Dams watershed study

NRCS State Conservation Engineer Steve Becker attended the meeting remotely from Montana to discuss progress on the ‘Plan/Environmental Impact Study’ for the Coon Creek and West Fork Kickapoo watersheds. The study was funded after five flood control dams in the two watersheds failed in the 2018 rain event that caused historic flooding.

Becker reported that his team is currently working on testing the sediment that has accumulated behind the dams they are recommending be decommissioned. He said that this testing has been mandated by the U.S. Environmental Protection Agency (EPA) to determine if the legacy sediment contains contaminants such as Atrazine, N-P-K fertilizer residues, PFAS, etc.

Becker said the goal of the testing is to determine if the sediment can be left in place if the dams are decommissioned, or will need to be removed and spread. He said that in addition to EPA, which has a regulatory interest, UW-Extension and the DNR Water Quality Bureau are also involved.

“We have a request for proposals out now for the testing,” Becker said. “Currently, we have a proposal from the Wisconsin State Lab of Hygiene for $81,000, which we consider to be cost prohibitive.”

Representative Oldenburg suggested that perhaps it would make sense to start with testing of just one sediment pool behind one dam to determine if broader testing is even necessary. Becker thanked Oldenburg for the suggestion, and said that it made sense and might be an option.

Becker told the committee he had also asked the economists on the study team to look at compensation models for agricultural lands below the dams. He said that 166 acres in the West Fork Kickapoo River Watershed, and 218 acres in the Coon Creek Watershed would be impacted if the dams were decommissioned.

“I asked them, given those lands will lose protection if the dams are decommissioned, to calculate how much a purchase of an easement for agricultural rights would cost,” Becker said. “They are looking at the agricultural land values in the region ($2,800/acre) plus $3/acre/year in taxes.”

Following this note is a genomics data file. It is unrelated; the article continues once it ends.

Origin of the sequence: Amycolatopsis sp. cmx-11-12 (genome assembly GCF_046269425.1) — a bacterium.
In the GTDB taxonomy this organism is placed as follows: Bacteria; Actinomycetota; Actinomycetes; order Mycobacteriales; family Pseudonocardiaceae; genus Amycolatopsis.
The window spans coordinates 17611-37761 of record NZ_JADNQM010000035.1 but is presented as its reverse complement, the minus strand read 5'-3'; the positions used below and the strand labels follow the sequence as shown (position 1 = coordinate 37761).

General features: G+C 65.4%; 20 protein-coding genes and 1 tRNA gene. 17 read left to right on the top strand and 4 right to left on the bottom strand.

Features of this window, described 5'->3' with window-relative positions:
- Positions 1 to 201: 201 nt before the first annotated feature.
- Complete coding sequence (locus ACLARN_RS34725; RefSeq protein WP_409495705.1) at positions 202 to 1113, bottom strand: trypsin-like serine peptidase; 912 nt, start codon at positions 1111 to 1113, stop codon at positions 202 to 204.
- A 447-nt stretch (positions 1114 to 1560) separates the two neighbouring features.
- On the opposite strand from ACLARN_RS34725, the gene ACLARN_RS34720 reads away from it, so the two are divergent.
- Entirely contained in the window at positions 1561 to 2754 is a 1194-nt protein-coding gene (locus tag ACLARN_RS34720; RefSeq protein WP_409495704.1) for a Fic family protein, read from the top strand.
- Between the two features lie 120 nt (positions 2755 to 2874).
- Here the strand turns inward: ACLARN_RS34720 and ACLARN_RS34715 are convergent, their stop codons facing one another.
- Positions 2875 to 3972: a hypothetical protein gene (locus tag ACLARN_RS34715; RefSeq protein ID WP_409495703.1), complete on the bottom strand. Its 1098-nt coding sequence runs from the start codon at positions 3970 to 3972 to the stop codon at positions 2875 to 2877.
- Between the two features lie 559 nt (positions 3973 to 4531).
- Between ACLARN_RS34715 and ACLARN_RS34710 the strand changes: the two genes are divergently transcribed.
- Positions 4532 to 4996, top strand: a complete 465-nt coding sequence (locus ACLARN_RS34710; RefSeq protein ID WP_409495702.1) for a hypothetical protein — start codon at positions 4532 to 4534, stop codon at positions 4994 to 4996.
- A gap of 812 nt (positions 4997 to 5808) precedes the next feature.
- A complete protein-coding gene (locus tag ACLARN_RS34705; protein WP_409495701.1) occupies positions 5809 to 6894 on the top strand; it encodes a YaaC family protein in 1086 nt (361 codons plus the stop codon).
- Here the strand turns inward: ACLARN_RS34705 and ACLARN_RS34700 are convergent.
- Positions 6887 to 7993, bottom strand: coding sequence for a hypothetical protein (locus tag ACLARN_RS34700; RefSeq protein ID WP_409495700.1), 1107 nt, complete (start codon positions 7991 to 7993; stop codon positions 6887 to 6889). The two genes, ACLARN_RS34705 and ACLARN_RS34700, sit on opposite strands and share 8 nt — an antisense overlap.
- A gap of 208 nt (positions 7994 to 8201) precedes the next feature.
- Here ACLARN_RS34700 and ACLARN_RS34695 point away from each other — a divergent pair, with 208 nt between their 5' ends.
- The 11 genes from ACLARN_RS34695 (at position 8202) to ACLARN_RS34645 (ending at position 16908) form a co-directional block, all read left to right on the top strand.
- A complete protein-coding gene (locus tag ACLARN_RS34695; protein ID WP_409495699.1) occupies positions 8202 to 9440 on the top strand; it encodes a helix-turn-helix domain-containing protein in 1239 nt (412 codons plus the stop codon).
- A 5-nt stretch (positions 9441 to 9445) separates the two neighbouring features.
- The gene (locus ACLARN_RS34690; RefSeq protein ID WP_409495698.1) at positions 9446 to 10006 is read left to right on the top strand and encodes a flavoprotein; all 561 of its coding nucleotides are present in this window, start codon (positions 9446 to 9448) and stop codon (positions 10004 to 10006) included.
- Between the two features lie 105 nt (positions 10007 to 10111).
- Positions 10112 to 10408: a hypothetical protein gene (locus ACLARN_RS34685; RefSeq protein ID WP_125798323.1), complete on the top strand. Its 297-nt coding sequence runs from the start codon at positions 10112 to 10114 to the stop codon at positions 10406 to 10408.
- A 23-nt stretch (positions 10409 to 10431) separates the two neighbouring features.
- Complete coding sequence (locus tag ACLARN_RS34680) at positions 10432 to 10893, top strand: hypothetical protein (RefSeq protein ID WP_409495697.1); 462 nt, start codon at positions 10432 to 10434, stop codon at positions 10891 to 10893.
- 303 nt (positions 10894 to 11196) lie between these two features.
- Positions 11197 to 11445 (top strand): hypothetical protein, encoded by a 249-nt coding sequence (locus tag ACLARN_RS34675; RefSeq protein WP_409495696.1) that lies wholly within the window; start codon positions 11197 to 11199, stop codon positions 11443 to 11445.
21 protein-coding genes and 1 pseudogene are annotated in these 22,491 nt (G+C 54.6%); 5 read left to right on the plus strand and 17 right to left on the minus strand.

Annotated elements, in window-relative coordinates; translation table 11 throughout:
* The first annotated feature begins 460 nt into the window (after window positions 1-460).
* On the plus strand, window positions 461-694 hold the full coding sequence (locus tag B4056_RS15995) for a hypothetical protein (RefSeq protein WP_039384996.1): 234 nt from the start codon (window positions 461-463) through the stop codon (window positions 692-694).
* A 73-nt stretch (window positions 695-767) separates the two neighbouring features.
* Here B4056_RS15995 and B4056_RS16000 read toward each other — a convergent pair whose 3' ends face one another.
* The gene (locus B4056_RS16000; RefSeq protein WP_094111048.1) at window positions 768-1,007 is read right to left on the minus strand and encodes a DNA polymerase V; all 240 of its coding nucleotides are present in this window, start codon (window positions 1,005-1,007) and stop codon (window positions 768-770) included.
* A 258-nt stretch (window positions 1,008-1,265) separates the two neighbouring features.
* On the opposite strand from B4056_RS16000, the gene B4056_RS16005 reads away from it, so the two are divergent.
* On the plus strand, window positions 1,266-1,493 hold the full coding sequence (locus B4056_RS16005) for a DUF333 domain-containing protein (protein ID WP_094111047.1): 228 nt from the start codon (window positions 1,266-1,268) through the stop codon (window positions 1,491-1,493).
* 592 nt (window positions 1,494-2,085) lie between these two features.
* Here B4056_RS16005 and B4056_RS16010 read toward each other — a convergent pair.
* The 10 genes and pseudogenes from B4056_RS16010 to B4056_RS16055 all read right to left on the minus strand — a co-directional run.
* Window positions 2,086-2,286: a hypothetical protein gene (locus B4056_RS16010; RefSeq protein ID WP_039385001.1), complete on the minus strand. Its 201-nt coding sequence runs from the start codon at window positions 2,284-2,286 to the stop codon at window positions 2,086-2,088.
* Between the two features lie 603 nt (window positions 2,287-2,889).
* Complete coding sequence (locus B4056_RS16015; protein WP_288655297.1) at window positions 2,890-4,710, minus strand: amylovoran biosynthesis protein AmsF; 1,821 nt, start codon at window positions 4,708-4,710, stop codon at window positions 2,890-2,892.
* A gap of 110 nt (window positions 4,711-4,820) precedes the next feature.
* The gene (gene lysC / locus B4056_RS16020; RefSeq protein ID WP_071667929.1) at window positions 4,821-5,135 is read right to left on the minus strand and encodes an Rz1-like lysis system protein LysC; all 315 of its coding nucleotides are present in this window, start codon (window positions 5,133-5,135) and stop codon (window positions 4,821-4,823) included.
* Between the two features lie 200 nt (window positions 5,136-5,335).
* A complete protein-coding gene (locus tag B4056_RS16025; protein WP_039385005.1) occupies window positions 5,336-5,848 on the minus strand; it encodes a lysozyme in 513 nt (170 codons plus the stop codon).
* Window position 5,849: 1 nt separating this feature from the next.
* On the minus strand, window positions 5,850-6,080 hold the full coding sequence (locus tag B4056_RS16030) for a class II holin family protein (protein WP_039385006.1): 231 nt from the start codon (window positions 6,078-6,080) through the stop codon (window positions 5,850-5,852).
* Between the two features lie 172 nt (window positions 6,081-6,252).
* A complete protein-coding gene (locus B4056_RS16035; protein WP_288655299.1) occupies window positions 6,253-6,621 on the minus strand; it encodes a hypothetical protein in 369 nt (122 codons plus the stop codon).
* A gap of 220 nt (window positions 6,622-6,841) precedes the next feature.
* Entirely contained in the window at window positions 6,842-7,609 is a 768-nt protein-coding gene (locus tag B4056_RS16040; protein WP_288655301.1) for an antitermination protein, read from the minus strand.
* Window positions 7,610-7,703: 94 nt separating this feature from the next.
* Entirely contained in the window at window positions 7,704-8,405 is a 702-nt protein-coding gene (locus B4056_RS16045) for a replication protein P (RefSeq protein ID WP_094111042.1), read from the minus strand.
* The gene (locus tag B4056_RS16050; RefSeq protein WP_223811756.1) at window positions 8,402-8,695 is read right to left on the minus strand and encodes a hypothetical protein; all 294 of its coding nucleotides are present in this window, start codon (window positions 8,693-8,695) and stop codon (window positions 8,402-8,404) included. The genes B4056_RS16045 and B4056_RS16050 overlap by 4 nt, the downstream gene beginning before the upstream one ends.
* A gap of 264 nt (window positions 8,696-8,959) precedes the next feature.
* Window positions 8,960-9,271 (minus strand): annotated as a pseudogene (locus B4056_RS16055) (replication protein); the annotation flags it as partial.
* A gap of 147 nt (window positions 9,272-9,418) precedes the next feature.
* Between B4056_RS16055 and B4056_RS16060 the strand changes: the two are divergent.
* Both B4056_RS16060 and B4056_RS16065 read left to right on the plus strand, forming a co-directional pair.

Becker said that they have calculated that all together, if they were to purchase the easements it would still cost less than the $4 million cost of building a new dam ($1.73 million in West Fork Kickapoo and $2.28 million in Coon Creek).

“If the government is proposing to buy agricultural land, then that is starting to look like government ownership of watersheds,” committee member Kevin Larson commented. “People at this point are more afraid of the dams when they’re full than they are of water running freely through them.”

Larson said that the team is also looking at defining the best possible flood protection for the two watersheds from an increase in acres in woodlands and an increase in acres in meadow. From there, he said, they will look at different strategies such as Grasslands 2.0, and building soil health to sequester more carbon, and infiltrate more water to prevent runoff.

“Our engineering firm is trying to hire environmental specialists to complete this analysis,” Becker said. “However, right now, they are struggling to be able to hire good people.”

Becker told the committee that as a result, he has requested that NRCS extend the performance deadline for the study from December 31, 2021 to December 31, 2022.

Vernon County Supervisor Mary Henry weighed in on the topic.

“It seems like there’s been a lot of money spent on this study but Vernon County has gotten little from it,” Henry said.

Steve Becker responded to Henry’s comment.

“This whole study is to position us to make a major request for federal funding,” Becker explained.

“I worry about the people downstream from these decommissioned dams,” Henry said. “We know that there’s more big storms coming.”